Deborah’s face flushed with shame. The mere sight of someone resembling Zariz had caused her to cast off all masculine strength and posture, instantly regressing to the foolish girl she had once been.


Kassite might view it as yet another manifestation of feminine weakness.

 

There are more but that is the general idea.  They keep telling her that she needs to search inside herself to get the final inspiration to complete her transformation to a man.  I was hoping that this led to her realizing her strength as a woman and deciding that she didn’t need to change herself externally in order to be able to be a prophet.  The book could have easily had that be the outcome.  I thought that was what it was leading to.  Instead she decides to embrace her life as a woman because she has a magical dream where she sees herself dispensing justice as a woman.  What?

When she declares this to her “mentors”, they dismiss her ideas and no longer accord her the same respect as when she was trying to be masculine.

“I am disappointed,” Kassite said. “You still think like a girl.”

Obviously the constraints of the time and place restrict how “Smash the Patriarchy” the story can go but I wanted more realization of feminine strength than was seen in this book.

This is part of a continuing series.  You don’t know at the end how she rises in power.  This is a story that I would love to hear but I’m not sure that I will be satisfied with this author’s imagining of the story. This book works fine as an adventurous historical fiction tale but it was worrisome to read this much internalized misogyny that isn’t disputed in the text from a male author.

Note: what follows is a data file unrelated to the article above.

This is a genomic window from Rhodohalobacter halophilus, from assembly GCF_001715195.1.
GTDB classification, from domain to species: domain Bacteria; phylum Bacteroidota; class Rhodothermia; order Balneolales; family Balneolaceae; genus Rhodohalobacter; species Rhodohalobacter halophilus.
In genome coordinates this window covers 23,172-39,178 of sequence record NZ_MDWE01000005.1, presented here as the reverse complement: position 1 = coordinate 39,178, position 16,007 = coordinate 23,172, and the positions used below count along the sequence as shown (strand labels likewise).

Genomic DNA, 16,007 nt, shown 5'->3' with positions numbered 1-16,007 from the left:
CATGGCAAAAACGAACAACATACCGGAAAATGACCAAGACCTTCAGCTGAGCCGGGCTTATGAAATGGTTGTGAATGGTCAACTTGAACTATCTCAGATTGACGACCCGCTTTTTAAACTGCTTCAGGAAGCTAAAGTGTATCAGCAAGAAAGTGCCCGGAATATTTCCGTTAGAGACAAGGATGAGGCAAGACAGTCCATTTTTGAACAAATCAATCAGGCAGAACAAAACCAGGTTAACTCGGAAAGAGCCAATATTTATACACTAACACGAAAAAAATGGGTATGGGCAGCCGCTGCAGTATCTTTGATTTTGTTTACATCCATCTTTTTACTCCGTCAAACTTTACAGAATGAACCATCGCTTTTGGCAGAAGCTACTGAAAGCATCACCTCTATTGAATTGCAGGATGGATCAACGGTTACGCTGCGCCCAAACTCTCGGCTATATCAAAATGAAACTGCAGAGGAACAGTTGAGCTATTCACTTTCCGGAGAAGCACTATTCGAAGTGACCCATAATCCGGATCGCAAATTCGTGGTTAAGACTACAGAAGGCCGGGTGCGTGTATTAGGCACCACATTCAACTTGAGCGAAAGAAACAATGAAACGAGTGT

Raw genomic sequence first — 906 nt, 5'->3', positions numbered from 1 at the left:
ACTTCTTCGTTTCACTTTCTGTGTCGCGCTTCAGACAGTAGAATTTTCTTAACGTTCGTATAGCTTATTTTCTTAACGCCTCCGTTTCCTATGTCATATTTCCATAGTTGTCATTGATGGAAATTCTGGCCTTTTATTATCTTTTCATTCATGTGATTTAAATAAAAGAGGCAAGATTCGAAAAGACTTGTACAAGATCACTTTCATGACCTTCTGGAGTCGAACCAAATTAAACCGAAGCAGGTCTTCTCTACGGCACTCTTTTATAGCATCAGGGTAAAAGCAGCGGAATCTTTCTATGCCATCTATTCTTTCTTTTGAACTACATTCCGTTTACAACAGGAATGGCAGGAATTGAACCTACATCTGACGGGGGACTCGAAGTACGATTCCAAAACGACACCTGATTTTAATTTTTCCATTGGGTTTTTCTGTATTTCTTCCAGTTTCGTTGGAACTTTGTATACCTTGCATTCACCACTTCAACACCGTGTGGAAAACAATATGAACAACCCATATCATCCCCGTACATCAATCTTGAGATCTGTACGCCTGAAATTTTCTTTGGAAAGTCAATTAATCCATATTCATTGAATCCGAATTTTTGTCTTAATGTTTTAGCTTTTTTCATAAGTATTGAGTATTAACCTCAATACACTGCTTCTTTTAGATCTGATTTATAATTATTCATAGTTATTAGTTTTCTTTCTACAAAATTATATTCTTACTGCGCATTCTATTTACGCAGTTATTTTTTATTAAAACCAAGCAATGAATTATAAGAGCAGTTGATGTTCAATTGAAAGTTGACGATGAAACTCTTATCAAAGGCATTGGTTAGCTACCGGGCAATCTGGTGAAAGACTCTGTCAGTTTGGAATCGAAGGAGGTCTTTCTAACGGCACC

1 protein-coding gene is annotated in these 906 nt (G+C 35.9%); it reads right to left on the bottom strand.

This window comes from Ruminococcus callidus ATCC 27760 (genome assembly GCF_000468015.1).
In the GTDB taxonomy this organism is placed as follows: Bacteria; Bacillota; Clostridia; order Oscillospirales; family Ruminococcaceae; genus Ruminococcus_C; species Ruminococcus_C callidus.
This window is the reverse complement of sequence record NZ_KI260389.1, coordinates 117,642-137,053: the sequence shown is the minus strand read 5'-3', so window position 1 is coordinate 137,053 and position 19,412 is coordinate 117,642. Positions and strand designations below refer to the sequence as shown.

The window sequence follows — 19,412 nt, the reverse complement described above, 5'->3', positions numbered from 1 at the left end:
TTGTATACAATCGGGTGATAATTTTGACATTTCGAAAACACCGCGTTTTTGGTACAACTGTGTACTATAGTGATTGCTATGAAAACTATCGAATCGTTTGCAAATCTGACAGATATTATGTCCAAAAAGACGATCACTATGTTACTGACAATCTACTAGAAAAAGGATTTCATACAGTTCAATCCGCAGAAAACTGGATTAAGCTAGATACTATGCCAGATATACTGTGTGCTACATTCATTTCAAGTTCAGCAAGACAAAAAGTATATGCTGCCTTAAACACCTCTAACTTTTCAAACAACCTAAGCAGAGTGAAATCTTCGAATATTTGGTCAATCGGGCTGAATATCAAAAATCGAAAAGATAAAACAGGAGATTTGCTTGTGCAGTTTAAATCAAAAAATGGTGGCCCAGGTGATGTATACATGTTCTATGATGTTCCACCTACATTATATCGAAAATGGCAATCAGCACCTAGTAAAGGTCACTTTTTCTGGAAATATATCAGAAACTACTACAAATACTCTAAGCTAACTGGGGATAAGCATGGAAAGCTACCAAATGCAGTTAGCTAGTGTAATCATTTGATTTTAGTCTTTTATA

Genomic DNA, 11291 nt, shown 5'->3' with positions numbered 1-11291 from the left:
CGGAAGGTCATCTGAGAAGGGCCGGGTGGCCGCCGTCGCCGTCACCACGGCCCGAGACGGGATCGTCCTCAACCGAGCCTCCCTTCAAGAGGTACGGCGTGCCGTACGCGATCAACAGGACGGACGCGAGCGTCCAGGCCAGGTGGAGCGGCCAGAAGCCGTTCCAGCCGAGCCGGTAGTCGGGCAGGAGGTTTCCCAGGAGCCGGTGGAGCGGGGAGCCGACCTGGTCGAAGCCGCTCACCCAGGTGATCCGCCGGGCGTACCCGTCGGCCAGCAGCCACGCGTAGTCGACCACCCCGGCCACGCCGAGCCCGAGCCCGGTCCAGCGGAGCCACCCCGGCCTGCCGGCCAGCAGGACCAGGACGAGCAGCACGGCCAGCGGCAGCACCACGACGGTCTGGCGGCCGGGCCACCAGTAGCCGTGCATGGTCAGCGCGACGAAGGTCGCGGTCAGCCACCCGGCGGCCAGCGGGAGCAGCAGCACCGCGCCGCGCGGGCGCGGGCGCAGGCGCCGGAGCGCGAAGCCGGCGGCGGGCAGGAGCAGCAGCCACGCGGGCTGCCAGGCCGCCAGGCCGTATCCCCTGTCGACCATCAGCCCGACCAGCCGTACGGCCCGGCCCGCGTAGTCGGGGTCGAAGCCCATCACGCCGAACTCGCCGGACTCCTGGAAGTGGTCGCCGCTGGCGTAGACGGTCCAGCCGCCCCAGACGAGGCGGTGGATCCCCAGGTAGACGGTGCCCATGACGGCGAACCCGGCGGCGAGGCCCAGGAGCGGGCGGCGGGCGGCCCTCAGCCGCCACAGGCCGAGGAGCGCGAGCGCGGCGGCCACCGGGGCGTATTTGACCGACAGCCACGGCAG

There are also some anachronisms in the story especially in regard to the horses.  I’m a horse history nerd so that might not bother anybody else.

 

18 Jul, 2017

When The Future Comes Too Soon

/ posted in: Book ReviewReading When The Future Comes Too Soon When the Future Comes Too Soon by Selina Siak Chin Yoke
on July 18, 2017
Series: Malayan #2
Genres: Fiction, Historical
Format: eARC
Source: From author/publisher
Also in this series: The Woman Who Breathed Two Worlds

In Japanese-occupied Malaya, lives are shattered and a woman discovers her inner strength in a world ravaged by war.
Following the death of their matriarch, the lives of Chye Hoon’s family turned upside down. Now that the British have fled and the Japanese have conquered, their once-benign world changes overnight.
Amid the turmoil, Chye Hoon’s daughter-in-law, Mei Foong, must fend for her family as her husband, Weng Yu, becomes increasingly embittered. Challenged in ways she never could have imagined and forced into hiding, Mei Foong finds a deep reservoir of resilience she did not know she had and soon draws the attentions of another man.
Is Mei Foong’s resolve enough to save herself, her marriage, and her family? Only when peace returns to Malaya will she learn the full price she must pay for survival.

Goodreads

 


I loved the first book in this series – The Woman Who Breathed Two Worlds.  That was the story of a woman in Malaya who witnesses  the change of her area when the British colonize.  Her oldest son is educated in England and she has huge hopes for him that he fails to live up to.  He marries a Chinese girl to please his mother.  This book picks up immediately after the death of the protagonist of the first book.  Her Chinese daughter-in-law tells the story of how they survived the Japanese occupation of World War II.

I was a bit reluctant to pick this book up because of the time period.  I know that Japanese occupations in Asia were brutal.  This book does talk about one massacre but overall it keeps a much narrower focus.  It looks at how this one family survived the war.  They know people in the resistance but that isn’t talked about much.